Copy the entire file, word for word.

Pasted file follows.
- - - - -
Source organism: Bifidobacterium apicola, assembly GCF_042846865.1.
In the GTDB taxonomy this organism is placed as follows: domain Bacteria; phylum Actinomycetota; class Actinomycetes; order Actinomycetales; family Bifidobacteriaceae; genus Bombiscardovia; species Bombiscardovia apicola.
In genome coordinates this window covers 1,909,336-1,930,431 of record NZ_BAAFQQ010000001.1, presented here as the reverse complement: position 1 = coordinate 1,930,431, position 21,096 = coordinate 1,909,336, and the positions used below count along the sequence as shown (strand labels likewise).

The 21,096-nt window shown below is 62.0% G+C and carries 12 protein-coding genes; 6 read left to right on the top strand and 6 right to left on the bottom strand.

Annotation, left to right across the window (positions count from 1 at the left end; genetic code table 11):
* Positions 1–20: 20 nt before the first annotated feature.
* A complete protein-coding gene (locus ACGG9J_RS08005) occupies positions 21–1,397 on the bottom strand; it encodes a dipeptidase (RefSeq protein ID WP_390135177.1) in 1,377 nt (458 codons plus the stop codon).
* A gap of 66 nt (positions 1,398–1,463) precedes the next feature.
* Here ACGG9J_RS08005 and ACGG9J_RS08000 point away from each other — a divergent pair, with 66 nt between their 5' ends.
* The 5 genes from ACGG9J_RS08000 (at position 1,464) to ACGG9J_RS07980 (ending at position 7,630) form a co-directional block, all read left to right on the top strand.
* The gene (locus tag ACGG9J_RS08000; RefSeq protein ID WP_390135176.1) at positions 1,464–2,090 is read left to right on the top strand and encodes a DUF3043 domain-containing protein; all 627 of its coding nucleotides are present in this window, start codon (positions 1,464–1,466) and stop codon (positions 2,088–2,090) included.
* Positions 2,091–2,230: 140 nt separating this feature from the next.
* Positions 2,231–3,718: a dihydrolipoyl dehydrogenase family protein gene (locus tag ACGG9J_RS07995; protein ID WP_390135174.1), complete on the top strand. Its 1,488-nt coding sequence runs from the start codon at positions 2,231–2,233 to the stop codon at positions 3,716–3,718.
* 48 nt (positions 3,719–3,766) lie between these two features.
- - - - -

Source organism: Bifidobacterium apicola, assembly GCF_042846865.1.
In the GTDB taxonomy this organism is placed as follows: domain Bacteria; phylum Actinomycetota; class Actinomycetes; order Actinomycetales; family Bifidobacteriaceae; genus Bombiscardovia; species Bombiscardovia apicola.
In genome coordinates this window covers 1,909,336-1,930,431 of record NZ_BAAFQQ010000001.1, presented here as the reverse complement: position 1 = coordinate 1,930,431, position 21,096 = coordinate 1,909,336, and the positions used below count along the sequence as shown (strand labels likewise).

The 21,096-nt window shown below is 62.0% G+C and carries 12 protein-coding genes; 6 read left to right on the top strand and 6 right to left on the bottom strand.

Annotation, left to right across the window (positions count from 1 at the left end; genetic code table 11):
* Positions 1–20: 20 nt before the first annotated feature.
* A complete protein-coding gene (locus ACGG9J_RS08005) occupies positions 21–1,397 on the bottom strand; it encodes a dipeptidase (RefSeq protein ID WP_390135177.1) in 1,377 nt (458 codons plus the stop codon).
* A gap of 66 nt (positions 1,398–1,463) precedes the next feature.
* Here ACGG9J_RS08005 and ACGG9J_RS08000 point away from each other — a divergent pair, with 66 nt between their 5' ends.
* The 5 genes from ACGG9J_RS08000 (at position 1,464) to ACGG9J_RS07980 (ending at position 7,630) form a co-directional block, all read left to right on the top strand.
* The gene (locus tag ACGG9J_RS08000; RefSeq protein ID WP_390135176.1) at positions 1,464–2,090 is read left to right on the top strand and encodes a DUF3043 domain-containing protein; all 627 of its coding nucleotides are present in this window, start codon (positions 1,464–1,466) and stop codon (positions 2,088–2,090) included.
* Positions 2,091–2,230: 140 nt separating this feature from the next.
* Positions 2,231–3,718: a dihydrolipoyl dehydrogenase family protein gene (locus tag ACGG9J_RS07995; protein ID WP_390135174.1), complete on the top strand. Its 1,488-nt coding sequence runs from the start codon at positions 2,231–2,233 to the stop codon at positions 3,716–3,718.
* 48 nt (positions 3,719–3,766) lie between these two features.